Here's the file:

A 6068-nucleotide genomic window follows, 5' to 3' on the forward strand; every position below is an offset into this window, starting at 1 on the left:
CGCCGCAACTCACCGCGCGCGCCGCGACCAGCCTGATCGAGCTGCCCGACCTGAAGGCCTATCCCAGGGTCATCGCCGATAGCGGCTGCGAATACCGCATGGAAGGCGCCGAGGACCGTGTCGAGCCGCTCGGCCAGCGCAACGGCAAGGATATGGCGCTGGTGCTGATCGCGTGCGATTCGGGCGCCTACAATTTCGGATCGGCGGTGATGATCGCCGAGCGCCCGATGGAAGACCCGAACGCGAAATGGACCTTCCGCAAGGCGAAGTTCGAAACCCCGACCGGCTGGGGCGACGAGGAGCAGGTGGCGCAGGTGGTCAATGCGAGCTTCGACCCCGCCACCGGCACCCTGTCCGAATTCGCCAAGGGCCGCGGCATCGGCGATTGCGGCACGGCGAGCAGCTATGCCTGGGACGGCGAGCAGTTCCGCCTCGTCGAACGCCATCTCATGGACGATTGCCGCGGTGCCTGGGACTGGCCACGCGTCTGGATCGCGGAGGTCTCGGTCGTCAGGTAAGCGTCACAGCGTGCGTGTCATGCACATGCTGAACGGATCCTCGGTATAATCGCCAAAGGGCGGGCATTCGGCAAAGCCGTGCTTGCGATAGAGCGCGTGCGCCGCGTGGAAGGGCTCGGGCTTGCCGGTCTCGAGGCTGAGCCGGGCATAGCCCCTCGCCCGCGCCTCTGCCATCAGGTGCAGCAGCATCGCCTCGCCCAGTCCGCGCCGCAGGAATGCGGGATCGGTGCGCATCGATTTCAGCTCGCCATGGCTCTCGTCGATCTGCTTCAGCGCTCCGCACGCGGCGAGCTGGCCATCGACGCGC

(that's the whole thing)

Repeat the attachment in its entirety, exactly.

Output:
A 6068-nucleotide genomic window follows, 5' to 3' on the forward strand; every position below is an offset into this window, starting at 1 on the left:
CGCCGCAACTCACCGCGCGCGCCGCGACCAGCCTGATCGAGCTGCCCGACCTGAAGGCCTATCCCAGGGTCATCGCCGATAGCGGCTGCGAATACCGCATGGAAGGCGCCGAGGACCGTGTCGAGCCGCTCGGCCAGCGCAACGGCAAGGATATGGCGCTGGTGCTGATCGCGTGCGATTCGGGCGCCTACAATTTCGGATCGGCGGTGATGATCGCCGAGCGCCCGATGGAAGACCCGAACGCGAAATGGACCTTCCGCAAGGCGAAGTTCGAAACCCCGACCGGCTGGGGCGACGAGGAGCAGGTGGCGCAGGTGGTCAATGCGAGCTTCGACCCCGCCACCGGCACCCTGTCCGAATTCGCCAAGGGCCGCGGCATCGGCGATTGCGGCACGGCGAGCAGCTATGCCTGGGACGGCGAGCAGTTCCGCCTCGTCGAACGCCATCTCATGGACGATTGCCGCGGTGCCTGGGACTGGCCACGCGTCTGGATCGCGGAGGTCTCGGTCGTCAGGTAAGCGTCACAGCGTGCGTGTCATGCACATGCTGAACGGATCCTCGGTATAATCGCCAAAGGGCGGGCATTCGGCAAAGCCGTGCTTGCGATAGAGCGCGTGCGCCGCGTGGAAGGGCTCGGGCTTGCCGGTCTCGAGGCTGAGCCGGGCATAGCCCCTCGCCCGCGCCTCTGCCATCAGGTGCAGCAGCATCGCCTCGCCCAGTCCGCGCCGCAGGAATGCGGGATCGGTGCGCATCGATTTCAGCTCGCCATGGCTCTCGTCGATCTGCTTCAGCGCTCCGCACGCGGCGAGCTGGCCATCGACGCGC